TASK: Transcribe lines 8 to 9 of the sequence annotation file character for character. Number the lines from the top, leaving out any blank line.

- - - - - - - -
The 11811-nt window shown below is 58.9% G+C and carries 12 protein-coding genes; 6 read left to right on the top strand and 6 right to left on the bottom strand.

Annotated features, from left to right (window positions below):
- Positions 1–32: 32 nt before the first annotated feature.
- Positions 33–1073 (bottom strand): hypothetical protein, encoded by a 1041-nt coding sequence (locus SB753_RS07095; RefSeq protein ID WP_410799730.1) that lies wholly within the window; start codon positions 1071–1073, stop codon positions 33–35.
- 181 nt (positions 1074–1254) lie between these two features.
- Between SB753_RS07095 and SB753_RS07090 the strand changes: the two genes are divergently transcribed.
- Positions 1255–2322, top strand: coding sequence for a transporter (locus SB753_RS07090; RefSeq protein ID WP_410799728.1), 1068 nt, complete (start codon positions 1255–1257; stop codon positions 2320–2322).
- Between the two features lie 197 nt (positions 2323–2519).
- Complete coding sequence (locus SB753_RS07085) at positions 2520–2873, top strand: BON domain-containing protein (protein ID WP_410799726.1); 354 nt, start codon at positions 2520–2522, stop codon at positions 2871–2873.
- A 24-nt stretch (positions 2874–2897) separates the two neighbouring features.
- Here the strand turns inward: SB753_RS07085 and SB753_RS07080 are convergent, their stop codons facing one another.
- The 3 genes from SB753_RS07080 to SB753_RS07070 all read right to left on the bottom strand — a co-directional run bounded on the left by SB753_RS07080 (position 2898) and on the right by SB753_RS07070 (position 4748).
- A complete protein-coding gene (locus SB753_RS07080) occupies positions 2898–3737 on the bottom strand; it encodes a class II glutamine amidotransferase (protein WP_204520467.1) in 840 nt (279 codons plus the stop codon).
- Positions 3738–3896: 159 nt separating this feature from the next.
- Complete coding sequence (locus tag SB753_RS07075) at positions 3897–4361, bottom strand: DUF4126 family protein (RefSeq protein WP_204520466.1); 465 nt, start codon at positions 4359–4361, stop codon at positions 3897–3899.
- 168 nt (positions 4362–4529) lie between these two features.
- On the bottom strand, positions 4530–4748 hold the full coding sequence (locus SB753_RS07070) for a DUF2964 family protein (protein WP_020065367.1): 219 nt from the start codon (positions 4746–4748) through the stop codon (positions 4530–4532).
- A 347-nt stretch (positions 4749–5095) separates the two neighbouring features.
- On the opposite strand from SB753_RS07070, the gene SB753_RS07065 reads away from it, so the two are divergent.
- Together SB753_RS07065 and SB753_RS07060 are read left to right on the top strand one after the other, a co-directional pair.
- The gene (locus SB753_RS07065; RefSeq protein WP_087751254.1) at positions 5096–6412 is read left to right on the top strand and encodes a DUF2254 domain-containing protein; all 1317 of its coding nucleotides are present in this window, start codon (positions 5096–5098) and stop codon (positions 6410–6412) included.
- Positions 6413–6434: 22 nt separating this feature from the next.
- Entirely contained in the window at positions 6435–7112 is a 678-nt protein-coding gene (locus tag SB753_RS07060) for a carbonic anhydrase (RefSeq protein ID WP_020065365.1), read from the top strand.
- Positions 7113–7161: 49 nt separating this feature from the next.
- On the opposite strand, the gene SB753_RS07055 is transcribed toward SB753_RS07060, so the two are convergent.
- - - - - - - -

- Between the two features lie 197 nt (positions 2323–2519).
- Complete coding sequence (locus SB753_RS07085) at positions 2520–2873, top strand: BON domain-containing protein (protein ID WP_410799726.1); 354 nt, start codon at positions 2520–2522, stop codon at positions 2871–2873.